That rickety Oldsmobile Delta is pretty iconic after all these years, and as we all know it’s had a lot of movie appearances over time. So it’s not a big surprise when it gets some extra screen time this time around. To change things up a little they have a major sequence where a gang of teenagers steal it from its oblivious owner… not realising that the trouble causing Necronomicon is stashed inside. They even throw in an absurd day dream about ‘the classic’ which is one of the funniest moments of the season as Ash sits reminiscing about his only one true love. Some of the demonic effects here are a little distracting, but while a few shots are kind of ropey it’s never quite as sloppy as the CGI in season one.

We also get to spend time with Ash and Chet, who throw together a haphazard plan to lure the thieves back to the bar with a party, while daddy Williams shows up to cause embarrassment in a variety of ways. It’s not classic monster action, but the change is a welcome one. They still manage to include plenty of gory moments along the way. The local sheriff is amongst the other antagonists the season has to offer, and soon enough the party atmosphere is lost and the gang have to contend with a growing number of angry locals being baited by Baal after his entrance from the underworld. His psychic powers are interesting but the real highlight is his ability to get under the skin of people – quite literally in some cases. The effects go into full Hellraiser mode at times which is a pretty gnarly visual and keeps the effects variety fresh.

The other members of the party get a few moments to shine. Pablo struggles with the mental after effects of that whole … face birthing sequence, while Kelly has to figure out whether she’s up to the challenge of taking the lead, despite her obvious aptitude for automatic weapons. Both have plenty of interaction with the supposedly amicable Ruby as things progress to keep it interesting, but of course the star of the show is always the fool who started this whole mess. His domestic problems continue to provide links back to the original movie. There are some great set pieces at his childhood home, and things are only exacerbated by the gathering angry mob on the front lawn. Obviously we’re not here to see Ash Vs Elk Grove, but it doesn’t outstay its welcome and there are some good moments for everyone to shine during a solid siege sequence.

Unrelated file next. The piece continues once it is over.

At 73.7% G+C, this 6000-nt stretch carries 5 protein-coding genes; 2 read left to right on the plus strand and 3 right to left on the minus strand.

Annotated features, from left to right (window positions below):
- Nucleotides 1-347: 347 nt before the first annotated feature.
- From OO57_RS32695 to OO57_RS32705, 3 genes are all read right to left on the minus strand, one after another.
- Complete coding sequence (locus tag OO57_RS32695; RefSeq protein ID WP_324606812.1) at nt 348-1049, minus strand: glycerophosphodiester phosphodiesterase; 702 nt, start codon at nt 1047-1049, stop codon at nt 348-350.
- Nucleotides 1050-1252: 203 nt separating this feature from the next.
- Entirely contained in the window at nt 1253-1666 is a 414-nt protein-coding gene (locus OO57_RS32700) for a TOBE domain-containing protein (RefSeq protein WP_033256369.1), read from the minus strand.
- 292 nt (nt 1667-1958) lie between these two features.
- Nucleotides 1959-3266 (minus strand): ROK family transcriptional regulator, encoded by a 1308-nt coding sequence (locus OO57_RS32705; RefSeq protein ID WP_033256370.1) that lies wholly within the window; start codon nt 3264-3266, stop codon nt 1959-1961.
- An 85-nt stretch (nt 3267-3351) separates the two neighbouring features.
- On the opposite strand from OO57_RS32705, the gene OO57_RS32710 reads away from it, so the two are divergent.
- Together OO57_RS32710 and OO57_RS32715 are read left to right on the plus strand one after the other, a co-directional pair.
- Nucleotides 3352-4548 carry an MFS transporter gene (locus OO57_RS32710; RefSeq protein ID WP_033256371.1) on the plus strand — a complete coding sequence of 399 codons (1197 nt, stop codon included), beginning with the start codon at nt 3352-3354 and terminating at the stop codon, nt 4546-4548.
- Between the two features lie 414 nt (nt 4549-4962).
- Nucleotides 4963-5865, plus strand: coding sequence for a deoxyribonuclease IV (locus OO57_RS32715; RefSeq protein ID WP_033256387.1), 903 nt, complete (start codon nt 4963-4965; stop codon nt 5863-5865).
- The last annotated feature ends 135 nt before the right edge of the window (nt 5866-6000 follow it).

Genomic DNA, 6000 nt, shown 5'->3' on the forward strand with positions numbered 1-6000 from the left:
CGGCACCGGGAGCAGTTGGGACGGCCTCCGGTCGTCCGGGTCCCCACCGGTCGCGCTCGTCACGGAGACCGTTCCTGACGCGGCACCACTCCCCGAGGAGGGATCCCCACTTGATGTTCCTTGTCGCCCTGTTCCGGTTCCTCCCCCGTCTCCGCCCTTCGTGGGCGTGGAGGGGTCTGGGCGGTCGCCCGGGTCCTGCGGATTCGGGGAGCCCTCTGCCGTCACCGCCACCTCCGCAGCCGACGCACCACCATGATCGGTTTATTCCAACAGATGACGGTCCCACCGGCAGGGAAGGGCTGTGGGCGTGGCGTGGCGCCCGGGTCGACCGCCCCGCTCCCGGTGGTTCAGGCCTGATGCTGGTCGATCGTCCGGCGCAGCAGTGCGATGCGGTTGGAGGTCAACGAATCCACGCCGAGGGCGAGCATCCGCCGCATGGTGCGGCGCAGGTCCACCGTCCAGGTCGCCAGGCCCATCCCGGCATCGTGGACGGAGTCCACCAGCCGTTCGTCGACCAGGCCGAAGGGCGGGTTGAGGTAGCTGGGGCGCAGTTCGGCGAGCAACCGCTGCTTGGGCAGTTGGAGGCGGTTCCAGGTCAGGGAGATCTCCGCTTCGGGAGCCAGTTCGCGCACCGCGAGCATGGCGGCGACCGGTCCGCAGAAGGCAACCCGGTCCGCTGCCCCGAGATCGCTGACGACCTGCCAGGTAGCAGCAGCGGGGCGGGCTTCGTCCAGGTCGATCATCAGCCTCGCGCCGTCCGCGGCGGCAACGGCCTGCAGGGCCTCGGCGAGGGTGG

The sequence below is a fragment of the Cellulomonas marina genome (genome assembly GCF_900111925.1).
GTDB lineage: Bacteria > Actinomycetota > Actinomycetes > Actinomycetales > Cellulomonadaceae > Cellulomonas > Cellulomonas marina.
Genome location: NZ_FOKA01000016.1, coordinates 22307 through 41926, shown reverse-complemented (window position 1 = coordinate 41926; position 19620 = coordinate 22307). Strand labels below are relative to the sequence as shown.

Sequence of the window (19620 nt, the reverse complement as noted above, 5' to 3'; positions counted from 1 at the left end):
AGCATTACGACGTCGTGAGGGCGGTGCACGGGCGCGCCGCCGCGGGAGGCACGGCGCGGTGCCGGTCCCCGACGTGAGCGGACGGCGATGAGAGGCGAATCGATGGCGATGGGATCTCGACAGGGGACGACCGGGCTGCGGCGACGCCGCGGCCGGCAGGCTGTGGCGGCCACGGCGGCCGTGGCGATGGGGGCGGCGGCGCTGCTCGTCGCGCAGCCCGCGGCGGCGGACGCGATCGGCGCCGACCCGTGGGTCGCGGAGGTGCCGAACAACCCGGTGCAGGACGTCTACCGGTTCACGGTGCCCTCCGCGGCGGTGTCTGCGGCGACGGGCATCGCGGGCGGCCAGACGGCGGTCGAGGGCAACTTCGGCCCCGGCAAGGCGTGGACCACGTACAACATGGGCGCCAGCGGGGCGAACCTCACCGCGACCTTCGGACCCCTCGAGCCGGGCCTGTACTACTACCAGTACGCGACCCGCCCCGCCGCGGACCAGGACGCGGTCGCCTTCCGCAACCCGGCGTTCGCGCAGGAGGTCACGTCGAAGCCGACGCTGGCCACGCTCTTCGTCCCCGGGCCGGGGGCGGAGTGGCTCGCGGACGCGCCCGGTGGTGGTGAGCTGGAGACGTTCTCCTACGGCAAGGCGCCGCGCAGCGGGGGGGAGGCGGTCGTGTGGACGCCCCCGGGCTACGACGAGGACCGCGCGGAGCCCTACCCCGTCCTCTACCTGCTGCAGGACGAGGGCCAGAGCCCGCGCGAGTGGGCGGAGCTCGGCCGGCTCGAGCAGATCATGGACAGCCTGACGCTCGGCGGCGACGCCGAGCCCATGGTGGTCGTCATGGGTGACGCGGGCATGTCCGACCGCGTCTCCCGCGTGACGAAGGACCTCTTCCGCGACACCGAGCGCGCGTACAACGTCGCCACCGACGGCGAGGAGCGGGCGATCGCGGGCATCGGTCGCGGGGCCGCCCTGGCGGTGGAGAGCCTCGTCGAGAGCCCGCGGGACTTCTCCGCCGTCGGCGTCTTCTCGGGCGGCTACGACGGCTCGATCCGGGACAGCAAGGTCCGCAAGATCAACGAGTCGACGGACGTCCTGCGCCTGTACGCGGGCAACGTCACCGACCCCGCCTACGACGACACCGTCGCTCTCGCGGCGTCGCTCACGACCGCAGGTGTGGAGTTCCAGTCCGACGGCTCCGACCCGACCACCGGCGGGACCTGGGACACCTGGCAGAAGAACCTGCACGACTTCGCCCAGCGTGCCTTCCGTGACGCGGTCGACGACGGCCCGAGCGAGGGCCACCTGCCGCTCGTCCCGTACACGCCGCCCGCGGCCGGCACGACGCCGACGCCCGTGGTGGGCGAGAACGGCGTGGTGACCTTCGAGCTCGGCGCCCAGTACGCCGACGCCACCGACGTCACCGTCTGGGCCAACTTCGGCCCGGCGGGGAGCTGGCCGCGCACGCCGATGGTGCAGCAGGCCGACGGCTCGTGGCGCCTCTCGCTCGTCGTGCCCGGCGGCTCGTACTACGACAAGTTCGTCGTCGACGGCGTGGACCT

The big change in pace comes along around part seven and eight where Baal and Ash finally come face to face, however his abilities result in this whole being presented as a delusion. Does Ash really have the kind of brain which can be brainwashed? The results are probably not a huge twist for anyone watching, but a slower moving chapter  focused on a run down asylum is interesting anyway. Plus, we get time with hand puppet Ash. It’s not a very original premise for a storyline, and the way it plays out isn’t going to sate those with a real thirst for visceral horror. But it’s a quick pit stop along the way that stands out for being low key.

The dramatic ending to this section leads directly in to the final two chapters which at last reference that whole medieval adventure Ash took part in. Here certain sequences and ideas are taken directly from Evil Dead II as the gang find themselves in the woods again. A development during Ash’s arrival in a certain fruit cellar is certain to delight fans, but to say more would be giving too much away. On top of this a number of fun practical effects are thrown in to make up for the slower moments earlier on; it’s fun even if they start to reuse one too many ideas towards the end.

The major problem is the grand finale in episode ten. While this is still entertaining it feels pretty messy as all the plot threads are wrapped up and a conclusion is reached. Stories of clashes between writers and producers have already been published online which explains some of the less than consistent moments, though we will probably never know all the details. A lack of direction is clear, and it does feel like some ideas were slapped together at the last minute to replace those which were canned. The last few minutes seem quite rushed to say the least. I do appreciate a good hand to hand throw down, but the reasons for this and the consequences are not very satisfying at all. Some details make  less sense than others at this late stage; even in a show this silly.

On the whole this season offers many fun details and throws in plenty of new and old elements from the series. Whether viewers feel this is as smooth as the first series is up for debate, since it had a couple of low points of its own before finishing strong. Personally I think they had better one liners the first time around, but it had the advantage of novelty value. I’m hoping for a push towards the unknown and a few ventures into the stranger side of the series with time travel and mental collapse being touched on so briefly here. At the very least I need to see more of things like Chemistry 101 and Ash’s knack for building random gadgets. We’ll just have to wait and see what they have in store for us in 2017.

Rating: ★★★★★★★☆☆☆

About Mocata 86 Articles
A sucker for classic epics, 80s science fiction and fantasy kitsch, horror, action, animation, stop motion, foreign cinema, martial arts and all kinds of assorted stuff and nonsense. If you enjoy a bullet ballet, a good eye ball gag or a story about time travelling robots maybe we can be friends after all.